Jun 24, 2022 - World

UN chief warns worsening food shortages could lead to global "catastrophe"

antonio guterres
Photo: Lev Radin/Pacific Press/LightRocket via Getty Images

Worsening food shortages around the world could lead to a "catastrophe," UN Secretary-General António Guterres warned at a ministerial conference for food security on Friday.

Driving the news: The world is facing an "unprecedented global hunger crisis," Guterres said, adding that the war in Ukraine has exacerbated "problems that have been brewing for years: climate disruption; the COVID-19 pandemic; the deeply unequal recovery."

  • The number of severely food insecure people worldwide has more than doubled in the past two years to 276 million, Guterres said, citing the World Food Programme.
  • The UN has previously warned that the war in Ukraine could lead to a hunger crisis, as much of the world relies on Ukraine for wheat. Russia and Ukraine account for 30% of the world's wheat trade, per the World Food Programme.

What they're saying: "This year's food access issues could become next year's global food shortage," Guterres warned.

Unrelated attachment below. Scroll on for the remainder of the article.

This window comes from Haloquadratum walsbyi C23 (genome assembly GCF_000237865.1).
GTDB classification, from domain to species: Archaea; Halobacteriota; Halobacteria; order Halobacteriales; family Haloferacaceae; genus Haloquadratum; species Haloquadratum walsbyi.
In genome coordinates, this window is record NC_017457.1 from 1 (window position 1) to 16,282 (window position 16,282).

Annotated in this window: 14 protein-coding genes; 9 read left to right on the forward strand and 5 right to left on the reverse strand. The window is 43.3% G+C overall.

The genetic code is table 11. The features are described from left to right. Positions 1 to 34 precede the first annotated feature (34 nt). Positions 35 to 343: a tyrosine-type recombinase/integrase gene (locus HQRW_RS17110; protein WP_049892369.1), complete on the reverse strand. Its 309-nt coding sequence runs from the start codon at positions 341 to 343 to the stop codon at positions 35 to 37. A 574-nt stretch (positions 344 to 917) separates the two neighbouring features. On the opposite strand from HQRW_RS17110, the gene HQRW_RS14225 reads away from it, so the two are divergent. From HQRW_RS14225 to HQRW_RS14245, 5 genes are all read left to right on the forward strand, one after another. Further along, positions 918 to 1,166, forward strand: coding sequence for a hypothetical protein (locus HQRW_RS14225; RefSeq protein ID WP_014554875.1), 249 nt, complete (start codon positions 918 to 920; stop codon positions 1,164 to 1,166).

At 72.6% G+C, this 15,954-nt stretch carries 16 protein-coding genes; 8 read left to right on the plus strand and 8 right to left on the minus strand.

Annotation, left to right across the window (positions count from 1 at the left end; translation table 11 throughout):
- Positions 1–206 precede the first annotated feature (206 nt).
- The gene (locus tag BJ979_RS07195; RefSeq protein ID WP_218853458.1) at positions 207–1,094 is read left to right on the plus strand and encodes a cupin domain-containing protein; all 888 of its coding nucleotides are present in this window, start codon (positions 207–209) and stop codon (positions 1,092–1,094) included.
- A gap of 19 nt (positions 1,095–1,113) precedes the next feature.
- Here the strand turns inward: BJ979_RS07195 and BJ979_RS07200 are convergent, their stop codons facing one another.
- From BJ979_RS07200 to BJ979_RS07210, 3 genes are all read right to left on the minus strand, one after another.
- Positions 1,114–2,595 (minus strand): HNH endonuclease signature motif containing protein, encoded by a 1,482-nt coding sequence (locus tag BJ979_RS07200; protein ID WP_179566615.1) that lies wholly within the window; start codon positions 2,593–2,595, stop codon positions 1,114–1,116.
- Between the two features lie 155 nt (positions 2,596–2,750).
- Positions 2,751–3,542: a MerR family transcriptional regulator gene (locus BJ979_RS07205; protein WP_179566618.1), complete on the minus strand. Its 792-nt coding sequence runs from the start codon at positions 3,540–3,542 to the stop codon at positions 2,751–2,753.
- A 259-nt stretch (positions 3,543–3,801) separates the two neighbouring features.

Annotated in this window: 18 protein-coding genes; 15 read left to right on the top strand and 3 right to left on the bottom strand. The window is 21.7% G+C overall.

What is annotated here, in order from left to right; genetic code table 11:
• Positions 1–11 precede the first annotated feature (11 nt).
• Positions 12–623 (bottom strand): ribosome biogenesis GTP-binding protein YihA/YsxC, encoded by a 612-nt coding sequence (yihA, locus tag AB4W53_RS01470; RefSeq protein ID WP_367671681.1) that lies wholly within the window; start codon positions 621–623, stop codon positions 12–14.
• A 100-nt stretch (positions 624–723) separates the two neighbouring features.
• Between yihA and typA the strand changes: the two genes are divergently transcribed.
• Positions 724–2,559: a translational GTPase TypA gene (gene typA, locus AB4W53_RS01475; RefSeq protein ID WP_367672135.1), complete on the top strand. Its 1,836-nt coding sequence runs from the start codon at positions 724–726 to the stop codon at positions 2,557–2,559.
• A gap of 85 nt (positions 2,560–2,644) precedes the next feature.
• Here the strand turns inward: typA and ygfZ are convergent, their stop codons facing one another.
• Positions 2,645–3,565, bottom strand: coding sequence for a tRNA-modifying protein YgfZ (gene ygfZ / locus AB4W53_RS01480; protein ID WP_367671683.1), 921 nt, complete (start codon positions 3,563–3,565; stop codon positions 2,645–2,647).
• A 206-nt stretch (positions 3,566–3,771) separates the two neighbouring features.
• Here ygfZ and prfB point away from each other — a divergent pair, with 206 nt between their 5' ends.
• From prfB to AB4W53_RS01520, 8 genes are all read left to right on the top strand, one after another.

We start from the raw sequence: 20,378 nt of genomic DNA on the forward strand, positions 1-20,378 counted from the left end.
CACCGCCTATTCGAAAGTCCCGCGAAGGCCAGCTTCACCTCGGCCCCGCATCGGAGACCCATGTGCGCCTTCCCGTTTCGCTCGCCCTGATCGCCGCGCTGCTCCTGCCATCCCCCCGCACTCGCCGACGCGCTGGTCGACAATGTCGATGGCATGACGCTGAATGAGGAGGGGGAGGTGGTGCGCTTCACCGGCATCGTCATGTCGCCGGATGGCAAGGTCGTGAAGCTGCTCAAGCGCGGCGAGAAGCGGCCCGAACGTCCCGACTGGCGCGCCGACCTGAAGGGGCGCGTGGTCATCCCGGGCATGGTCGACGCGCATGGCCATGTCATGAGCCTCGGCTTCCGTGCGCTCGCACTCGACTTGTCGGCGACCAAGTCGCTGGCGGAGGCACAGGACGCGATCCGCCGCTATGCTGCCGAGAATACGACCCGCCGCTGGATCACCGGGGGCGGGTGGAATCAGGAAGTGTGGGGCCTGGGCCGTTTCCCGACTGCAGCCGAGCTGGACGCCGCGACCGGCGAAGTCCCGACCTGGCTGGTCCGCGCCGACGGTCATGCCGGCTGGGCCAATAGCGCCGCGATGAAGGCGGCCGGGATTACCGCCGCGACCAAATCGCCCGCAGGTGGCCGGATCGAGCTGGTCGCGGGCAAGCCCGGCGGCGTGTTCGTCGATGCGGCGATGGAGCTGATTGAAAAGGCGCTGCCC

• He said there was "a real risk" that multiple famines would be declared this year, and that 2023 "could be even worse."
  • Fertilizer prices have risen by more than 50% and that energy prices have risen by more than two-thirds, which has put pressure on farmers across Asia, Africa and the Americas, Guterres added.
  • The secretary-general said that the UN is in talks "aiming to achieve a package deal that will enable Ukraine to export food, not only by land but through the Black Sea, and will bring Russian food and fertilizer to world markets without restrictions."

The bottom line: "No country will be immune to the social and economic repercussions of such a catastrophe," Guterres said.

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